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Health IMPACTS for Florida

A UF-FSU Collaboration Integrating Medical Practice and Community-based Translational Science

Health IMPACTS for Florida was a research effort that combined Florida State’s strength in community-based medical education with UF’s expertise in clinical and translational science research. The statewide network of facilities affiliated with the two universities connects local communities with teams of clinical scientists, physicians and physicians-in-training, creating new opportunities to conduct clinical and public health research. In addition to benefiting the state’s 19 million residents, the universities created new opportunities and advances for physicians, scientists and medical students while exploring the causes, prevention, diagnosis and treatment of diseases.

The FSU College of Medicine has an established network of more than 2,300 community physicians across the state who provide care for more than 2 million Florida residents. This research initiative presented opportunities for affiliated physicians to participate in projects that are of potential benefit to their current and future patients.

University of Florida resources benefiting Health IMPACTS for Florida include the experience and expertise of researchers in UF’s Clinical and Translational Science Institute and biomedical informatics that enabled researchers to formulate sound protocols for collection and analysis of vast amounts of health data relating to the entire state or to subsets of the population. The CTSI integrates the research training activities of twelve colleges, two clinical campuses, two regional healthcare systems and connections in all of Florida’s sixty-seven counties.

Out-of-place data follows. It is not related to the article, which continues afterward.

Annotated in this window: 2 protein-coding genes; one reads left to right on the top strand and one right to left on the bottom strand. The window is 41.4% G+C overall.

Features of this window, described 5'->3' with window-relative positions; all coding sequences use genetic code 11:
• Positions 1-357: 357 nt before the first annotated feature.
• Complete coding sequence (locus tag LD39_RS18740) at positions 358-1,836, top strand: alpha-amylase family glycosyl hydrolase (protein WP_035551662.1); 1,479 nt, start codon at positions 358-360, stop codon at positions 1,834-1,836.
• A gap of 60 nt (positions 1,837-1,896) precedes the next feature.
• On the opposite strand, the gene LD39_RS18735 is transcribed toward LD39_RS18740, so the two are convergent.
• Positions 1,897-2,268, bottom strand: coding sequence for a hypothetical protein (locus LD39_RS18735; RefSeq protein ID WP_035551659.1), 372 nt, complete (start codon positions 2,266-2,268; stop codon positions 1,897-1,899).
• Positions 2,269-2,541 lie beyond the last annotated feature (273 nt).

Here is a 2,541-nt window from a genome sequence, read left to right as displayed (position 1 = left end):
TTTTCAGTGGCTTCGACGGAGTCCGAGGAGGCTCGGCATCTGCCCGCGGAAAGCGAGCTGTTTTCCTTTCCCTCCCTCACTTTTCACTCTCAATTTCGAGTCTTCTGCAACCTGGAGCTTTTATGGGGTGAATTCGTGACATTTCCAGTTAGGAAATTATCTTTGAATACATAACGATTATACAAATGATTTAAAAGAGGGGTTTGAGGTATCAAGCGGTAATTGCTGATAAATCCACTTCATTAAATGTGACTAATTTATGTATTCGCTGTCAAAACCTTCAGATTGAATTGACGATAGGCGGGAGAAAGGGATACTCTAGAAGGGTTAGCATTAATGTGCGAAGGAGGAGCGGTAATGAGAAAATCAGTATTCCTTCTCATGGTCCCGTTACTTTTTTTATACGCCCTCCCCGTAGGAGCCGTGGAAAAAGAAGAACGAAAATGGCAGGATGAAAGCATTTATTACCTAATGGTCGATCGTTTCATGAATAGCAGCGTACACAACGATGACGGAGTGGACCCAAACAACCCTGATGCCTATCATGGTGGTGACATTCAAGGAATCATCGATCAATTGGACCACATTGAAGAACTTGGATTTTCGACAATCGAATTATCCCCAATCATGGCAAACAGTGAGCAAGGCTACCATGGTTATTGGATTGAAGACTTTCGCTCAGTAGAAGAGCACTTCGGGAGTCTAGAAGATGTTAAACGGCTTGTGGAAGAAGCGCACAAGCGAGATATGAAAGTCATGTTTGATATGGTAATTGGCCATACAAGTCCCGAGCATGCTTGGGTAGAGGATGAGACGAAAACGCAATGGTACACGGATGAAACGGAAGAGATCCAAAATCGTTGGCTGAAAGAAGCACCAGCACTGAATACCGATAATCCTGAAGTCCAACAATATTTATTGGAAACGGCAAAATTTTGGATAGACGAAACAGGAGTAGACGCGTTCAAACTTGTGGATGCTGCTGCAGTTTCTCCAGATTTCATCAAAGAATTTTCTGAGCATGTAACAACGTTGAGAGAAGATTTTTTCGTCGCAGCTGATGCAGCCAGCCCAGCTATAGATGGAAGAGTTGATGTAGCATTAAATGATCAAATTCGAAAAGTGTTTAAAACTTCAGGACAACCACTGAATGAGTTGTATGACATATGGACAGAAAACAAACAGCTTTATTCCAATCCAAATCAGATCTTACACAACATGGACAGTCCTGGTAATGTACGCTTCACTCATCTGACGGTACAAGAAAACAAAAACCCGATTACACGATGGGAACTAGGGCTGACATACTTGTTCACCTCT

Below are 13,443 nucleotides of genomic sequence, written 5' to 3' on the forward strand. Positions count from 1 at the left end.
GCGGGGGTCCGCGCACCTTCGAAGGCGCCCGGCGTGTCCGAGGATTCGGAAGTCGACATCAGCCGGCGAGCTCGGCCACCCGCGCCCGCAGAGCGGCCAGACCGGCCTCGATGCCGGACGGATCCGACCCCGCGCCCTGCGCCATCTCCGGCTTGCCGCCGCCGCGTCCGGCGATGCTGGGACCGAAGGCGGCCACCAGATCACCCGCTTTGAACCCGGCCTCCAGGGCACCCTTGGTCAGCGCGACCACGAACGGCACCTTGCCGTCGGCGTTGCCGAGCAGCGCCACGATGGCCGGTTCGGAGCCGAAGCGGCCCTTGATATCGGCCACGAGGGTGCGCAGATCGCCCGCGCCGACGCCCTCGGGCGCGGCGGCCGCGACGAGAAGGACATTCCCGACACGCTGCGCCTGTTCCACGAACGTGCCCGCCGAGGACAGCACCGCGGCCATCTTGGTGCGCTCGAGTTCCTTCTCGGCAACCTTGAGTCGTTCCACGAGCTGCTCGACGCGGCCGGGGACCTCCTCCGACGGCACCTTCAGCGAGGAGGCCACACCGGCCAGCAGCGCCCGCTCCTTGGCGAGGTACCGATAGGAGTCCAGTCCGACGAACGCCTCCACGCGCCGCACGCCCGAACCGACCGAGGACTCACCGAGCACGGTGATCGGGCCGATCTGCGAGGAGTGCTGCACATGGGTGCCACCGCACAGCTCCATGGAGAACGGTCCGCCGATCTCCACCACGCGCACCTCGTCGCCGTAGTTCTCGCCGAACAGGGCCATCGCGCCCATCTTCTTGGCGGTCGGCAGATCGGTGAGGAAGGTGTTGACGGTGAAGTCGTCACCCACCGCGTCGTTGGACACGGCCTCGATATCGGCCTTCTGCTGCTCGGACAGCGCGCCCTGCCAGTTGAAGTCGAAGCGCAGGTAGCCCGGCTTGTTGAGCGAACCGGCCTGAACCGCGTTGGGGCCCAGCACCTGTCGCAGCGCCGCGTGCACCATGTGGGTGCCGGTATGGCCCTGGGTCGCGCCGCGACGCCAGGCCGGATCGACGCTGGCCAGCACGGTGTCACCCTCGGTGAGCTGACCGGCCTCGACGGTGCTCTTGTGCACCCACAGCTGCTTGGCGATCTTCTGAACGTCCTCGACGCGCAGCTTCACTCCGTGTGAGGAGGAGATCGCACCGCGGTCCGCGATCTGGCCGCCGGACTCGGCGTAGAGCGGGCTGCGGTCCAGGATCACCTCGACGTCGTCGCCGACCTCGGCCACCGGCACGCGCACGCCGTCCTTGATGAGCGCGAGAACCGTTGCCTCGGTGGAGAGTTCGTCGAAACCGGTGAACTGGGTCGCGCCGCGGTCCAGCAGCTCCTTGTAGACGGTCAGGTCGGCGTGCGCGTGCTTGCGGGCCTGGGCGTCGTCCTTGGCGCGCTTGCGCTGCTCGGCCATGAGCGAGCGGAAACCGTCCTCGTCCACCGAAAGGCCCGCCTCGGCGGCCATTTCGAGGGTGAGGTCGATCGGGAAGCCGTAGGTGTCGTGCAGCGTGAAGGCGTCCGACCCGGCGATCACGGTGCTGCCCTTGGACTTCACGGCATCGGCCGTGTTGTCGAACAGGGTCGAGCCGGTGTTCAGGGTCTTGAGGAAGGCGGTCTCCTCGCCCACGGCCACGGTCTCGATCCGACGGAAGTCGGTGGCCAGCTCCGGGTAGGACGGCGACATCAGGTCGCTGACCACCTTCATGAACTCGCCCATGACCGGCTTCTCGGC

This collaboration began with funding through a joint $600,000 grant from the State University System of Florida Board of Governors to Florida State University and the University of Florida. The award, under the New Florida 2010 Scholar’s Clustering Grant Program, aimed to foster collaborations among state institutions in the areas of health, science and engineering. It was part of a broader program to engage the state university system in the creation of high-skill, high-wage, knowledge-based employment opportunities.

With the addition of the University of Miami to the UF and FSU collaboration, Health IMPACTS for Florida has grown to become the OneFlorida Clinical Research Consortium, which brings the benefits of health care research to all of Florida’s 67 counties. The consortium unites researchers, clinicians, patients and other stakeholders to work to address some of Florida’s biggest health challenges right where Floridians receive care: in clinics and hospitals around the state.

Drean FogertyWorking with physicians in the community setting will provide new and invaluable research opportunities where the majority of patients get health care in Florida. This is a great opportunity to center our research on patients, taking medical advances from the laboratory into the community, where we can have a direct impact on health outcomes for our state’s residents.

- John P. Fogarty, M.D., Dean, Florida State University College of Medicine

 

Dr. HurtWith an established research infrastructure, we will be in position to help attract even more research dollars to the state and help address a slate of other health issues.

- Myra Hurt, PhD, Senior Associate Dean for Research & Graduate Programs, Florida State University College of Medicine

 

Dr, HurtThis new program, grant and FSU partnership accelerates our commitment to move medical advances from university laboratories into Florida communities, making positive and lasting differences in the lives of the people of Florida.

- Michael Good, M.D., Dean, University of Florida College of Medicine